Sunday, April 13, 2014

YouTube Video: "Simon Schama's The Power of Art: Vincent Van Gogh"

This 2006 documentary is one episode of an eight-part series where historian Simon Schama takes a look at famous painters and how they impacted art and society. There is also a book to accompany this series. This is beautifully shot with some gorgeous footage of where Van Gogh lived. I gets a bit Painted With Words at times, but is well worth the time. This is not a comprehensive documentary of his life (the whole ear thing is barely mentioned) but concentrates on how why he painted as he did.

Although I recommend this program, here are a couple of warnings:

  • There's swearing
  • Van Gogh is pronounced wrong
  • There is a disturbing scene of Vincent eating a tube of yellow paint
  • There's Simon Schama himself, who takes a little getting used to. He has a peculiar voice and a very drone-like way of speaking. However, he does have a droll sense of humor and has a great sense of why Van Gogh matters.
Vincent is played by British actor Andy Serkis (yes -- the same guy who did Gollum). I wonder what would happen if a Dutch actor was ever cast for a British documentary on Vincent. However, Serkis uses a lower class British accent, which certainly would have made a direct impact on the BBC audience. He uses a frantic energy and a steady determination which grows on you during the course of the show.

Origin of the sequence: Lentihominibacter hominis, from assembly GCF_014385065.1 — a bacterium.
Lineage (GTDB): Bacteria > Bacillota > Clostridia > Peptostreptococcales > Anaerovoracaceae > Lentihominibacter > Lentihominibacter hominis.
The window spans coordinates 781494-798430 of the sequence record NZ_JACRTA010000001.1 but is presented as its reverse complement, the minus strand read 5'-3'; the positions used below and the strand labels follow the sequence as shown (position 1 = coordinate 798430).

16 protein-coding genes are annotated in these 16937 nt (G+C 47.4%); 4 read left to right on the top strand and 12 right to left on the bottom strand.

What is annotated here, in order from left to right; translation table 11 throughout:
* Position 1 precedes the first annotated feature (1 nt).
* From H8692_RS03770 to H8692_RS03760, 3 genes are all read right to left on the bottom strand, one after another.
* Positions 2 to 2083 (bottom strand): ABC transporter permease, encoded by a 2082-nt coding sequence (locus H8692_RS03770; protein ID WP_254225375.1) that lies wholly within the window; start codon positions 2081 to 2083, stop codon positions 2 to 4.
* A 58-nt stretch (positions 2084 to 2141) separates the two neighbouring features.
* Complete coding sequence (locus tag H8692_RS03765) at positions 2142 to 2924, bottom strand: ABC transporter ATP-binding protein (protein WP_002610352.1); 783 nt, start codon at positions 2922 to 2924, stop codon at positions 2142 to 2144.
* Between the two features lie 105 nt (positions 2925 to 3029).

My Favorite Van Gogh Painting: Sunflowers

I've just realized that I've had this blog for over a year and have yet to write extensively about my favorite painting by Vincent Van Gogh. I will now rectify this immediately.

As this post's title suggests, my favorite Van Gogh painting is Sunflowers (Tournesols).  Ah, but which Sunflowers, you ask? Van Gogh did numerous paintings featuring these gaudy flowers in different shades, vases and sometimes with other flowers.  The one I like is the most famous version with a yellow-gold background, painted in 1888 and now hangs in the National Gallery  in London.